Common Actiq side effects may include:
dizziness, mild drowsiness, depressed mood;
sleep problems (insomnia);
headache, weakness, anxiety;
nausea, vomiting, constipation; or
This is not a complete list of side effects and others may occur. Call your doctor for medical advice about side effects. You may report side effects to FDA at 1-800-FDA-1088.
See also: Side effects (in more detail)
What other drugs will affect Actiq?
Some drugs can raise or lower your blood levels of fentanyl, which may cause side effects or make fentanyl less effective. Tell your doctor if you also use certain antibiotics, antifungal medications, heart or blood pressure medications, or medicines to treat HIV or AIDS.
Fentanyl can interact with many other drugs and cause dangerous side effects or death. Be sure your doctor knows if you also use:
other narcotic medications - opioid pain medicine or prescription cough medicine;
drugs that make you sleepy or slow your breathing - a sleeping pill, muscle relaxer, sedative, tranquilizer, or antipsychotic medicine; or
drugs that affect serotonin levels in your body - medicine for depression, Parkinson's disease, migraine headaches, serious infections, or prevention of nausea and vomiting.
This list is not complete. Other drugs may interact with fentanyl citrate, including prescription and over-the-counter medicines, vitamins, and herbal products. Not all possible interactions are listed in this medication guide.
More about Actiq (fentanyl)
- Side Effects
- During Pregnancy or Breastfeeding
- Dosage Information
- Drug Interactions
- Support Group
- Pricing & Coupons
- En Español
- 15 Reviews – Add your own review/rating
- Generic Availability
- Drug class: narcotic analgesics
Related treatment guides
Where can I get more information?
- Your pharmacist can provide more information about Actiq.
- Remember, keep this and all other medicines out of the reach of children, never share your medicines with others, and use Actiq only for the indication prescribed.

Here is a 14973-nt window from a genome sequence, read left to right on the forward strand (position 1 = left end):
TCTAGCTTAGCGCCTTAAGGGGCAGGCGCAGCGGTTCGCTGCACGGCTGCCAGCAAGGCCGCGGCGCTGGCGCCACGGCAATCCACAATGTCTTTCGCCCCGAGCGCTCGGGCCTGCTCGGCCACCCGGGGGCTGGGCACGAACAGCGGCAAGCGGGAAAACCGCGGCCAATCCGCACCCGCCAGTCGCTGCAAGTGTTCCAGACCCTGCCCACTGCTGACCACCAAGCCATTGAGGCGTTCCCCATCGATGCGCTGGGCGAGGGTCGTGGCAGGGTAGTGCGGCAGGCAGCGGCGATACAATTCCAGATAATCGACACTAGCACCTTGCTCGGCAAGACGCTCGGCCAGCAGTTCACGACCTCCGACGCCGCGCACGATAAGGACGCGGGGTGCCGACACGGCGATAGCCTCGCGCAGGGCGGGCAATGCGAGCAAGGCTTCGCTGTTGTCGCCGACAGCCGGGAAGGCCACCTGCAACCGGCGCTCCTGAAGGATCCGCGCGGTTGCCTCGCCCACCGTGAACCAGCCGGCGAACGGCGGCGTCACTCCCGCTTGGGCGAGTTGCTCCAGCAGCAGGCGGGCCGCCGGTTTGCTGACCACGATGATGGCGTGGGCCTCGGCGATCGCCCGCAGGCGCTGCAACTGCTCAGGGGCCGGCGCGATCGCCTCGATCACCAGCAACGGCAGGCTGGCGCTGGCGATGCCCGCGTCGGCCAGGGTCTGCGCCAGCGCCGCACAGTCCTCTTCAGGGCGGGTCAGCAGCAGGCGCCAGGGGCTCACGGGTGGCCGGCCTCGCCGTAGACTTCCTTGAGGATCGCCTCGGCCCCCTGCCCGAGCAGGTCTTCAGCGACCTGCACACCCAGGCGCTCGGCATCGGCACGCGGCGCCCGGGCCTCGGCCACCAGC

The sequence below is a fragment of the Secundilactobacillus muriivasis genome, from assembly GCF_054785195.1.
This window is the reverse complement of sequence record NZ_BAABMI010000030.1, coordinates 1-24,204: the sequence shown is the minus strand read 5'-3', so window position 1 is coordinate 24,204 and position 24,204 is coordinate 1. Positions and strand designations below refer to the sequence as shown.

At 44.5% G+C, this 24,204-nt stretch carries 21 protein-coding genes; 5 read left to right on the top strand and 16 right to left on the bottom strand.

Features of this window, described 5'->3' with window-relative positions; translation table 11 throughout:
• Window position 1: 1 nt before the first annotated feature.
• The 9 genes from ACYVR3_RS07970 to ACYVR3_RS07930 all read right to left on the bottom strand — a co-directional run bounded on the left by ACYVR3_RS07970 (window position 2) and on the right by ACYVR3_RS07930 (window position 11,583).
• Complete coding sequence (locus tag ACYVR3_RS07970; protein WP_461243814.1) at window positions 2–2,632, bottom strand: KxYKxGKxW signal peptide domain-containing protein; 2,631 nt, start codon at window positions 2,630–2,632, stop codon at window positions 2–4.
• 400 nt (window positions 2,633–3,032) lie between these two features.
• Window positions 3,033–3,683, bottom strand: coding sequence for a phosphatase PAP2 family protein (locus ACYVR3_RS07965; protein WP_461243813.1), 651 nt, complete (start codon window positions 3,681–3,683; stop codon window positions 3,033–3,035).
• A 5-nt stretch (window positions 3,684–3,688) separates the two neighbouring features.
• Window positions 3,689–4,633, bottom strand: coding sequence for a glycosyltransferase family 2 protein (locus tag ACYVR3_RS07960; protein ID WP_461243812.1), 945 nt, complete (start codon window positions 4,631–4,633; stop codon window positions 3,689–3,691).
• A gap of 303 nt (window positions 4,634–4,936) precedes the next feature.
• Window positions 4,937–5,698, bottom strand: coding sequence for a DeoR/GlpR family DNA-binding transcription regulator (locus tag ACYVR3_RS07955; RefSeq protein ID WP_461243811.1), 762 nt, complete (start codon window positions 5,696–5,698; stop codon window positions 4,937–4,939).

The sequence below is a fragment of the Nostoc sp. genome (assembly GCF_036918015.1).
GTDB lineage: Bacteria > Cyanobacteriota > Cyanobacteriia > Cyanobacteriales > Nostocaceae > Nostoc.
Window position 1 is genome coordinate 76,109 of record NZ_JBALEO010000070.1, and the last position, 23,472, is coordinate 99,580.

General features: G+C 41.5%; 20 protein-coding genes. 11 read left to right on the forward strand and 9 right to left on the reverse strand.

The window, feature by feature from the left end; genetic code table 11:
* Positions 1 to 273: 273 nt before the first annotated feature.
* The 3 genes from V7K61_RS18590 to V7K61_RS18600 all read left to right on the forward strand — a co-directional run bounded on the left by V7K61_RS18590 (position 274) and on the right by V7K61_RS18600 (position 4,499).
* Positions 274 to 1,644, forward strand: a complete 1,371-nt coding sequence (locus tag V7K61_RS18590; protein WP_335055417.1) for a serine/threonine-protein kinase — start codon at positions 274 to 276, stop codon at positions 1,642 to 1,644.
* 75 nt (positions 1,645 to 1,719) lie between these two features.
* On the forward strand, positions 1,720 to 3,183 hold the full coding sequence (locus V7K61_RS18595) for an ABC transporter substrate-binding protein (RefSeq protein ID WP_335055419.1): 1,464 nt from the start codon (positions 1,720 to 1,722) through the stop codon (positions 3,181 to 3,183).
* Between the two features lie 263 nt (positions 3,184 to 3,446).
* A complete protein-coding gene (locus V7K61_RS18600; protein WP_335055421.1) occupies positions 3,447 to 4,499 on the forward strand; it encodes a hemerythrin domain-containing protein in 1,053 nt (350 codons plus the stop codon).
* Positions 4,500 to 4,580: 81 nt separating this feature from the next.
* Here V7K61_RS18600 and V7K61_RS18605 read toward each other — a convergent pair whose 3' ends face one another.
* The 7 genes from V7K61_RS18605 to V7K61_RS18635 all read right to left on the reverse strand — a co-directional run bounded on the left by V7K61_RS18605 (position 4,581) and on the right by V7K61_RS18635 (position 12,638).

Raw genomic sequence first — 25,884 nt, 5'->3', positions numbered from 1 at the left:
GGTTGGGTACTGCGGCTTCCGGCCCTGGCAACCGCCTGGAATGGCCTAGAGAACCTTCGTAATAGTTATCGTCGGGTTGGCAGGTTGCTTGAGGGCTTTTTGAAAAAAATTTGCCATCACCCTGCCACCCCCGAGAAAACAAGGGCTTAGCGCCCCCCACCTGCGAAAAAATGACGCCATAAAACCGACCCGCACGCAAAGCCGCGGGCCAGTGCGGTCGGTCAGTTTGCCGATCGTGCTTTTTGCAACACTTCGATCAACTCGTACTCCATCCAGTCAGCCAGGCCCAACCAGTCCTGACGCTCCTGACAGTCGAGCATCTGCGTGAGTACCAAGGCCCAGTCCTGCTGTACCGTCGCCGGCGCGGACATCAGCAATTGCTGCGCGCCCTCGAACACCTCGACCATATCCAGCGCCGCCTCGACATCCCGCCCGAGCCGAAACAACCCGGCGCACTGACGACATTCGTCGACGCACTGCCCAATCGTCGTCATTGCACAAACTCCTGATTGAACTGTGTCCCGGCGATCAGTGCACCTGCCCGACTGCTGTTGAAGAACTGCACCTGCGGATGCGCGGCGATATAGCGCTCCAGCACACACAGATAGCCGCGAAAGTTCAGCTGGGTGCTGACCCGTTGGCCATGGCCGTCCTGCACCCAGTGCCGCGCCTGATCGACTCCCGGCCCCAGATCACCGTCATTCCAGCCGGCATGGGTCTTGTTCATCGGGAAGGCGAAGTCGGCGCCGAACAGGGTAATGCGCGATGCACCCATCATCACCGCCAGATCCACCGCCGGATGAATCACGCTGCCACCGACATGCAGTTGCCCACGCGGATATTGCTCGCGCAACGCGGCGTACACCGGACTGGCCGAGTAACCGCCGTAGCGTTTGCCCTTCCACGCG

- Disclaimer: Every effort has been made to ensure that the information provided by Cerner Multum, Inc. ('Multum') is accurate, up-to-date, and complete, but no guarantee is made to that effect. Drug information contained herein may be time sensitive. Multum information has been compiled for use by healthcare practitioners and consumers in the United States and therefore Multum does not warrant that uses outside of the United States are appropriate, unless specifically indicated otherwise. Multum's drug information does not endorse drugs, diagnose patients or recommend therapy. Multum's drug information is an informational resource designed to assist licensed healthcare practitioners in caring for their patients and/or to serve consumers viewing this service as a supplement to, and not a substitute for, the expertise, skill, knowledge and judgment of healthcare practitioners. The absence of a warning for a given drug or drug combination in no way should be construed to indicate that the drug or drug combination is safe, effective or appropriate for any given patient. Multum does not assume any responsibility for any aspect of healthcare administered with the aid of information Multum provides. The information contained herein is not intended to cover all possible uses, directions, precautions, warnings, drug interactions, allergic reactions, or adverse effects. If you have questions about the drugs you are taking, check with your doctor, nurse or pharmacist.
Copyright 1996-2017 Cerner Multum, Inc. Version: 5.04.
Last reviewed: October 03, 2016
Date modified: November 03, 2016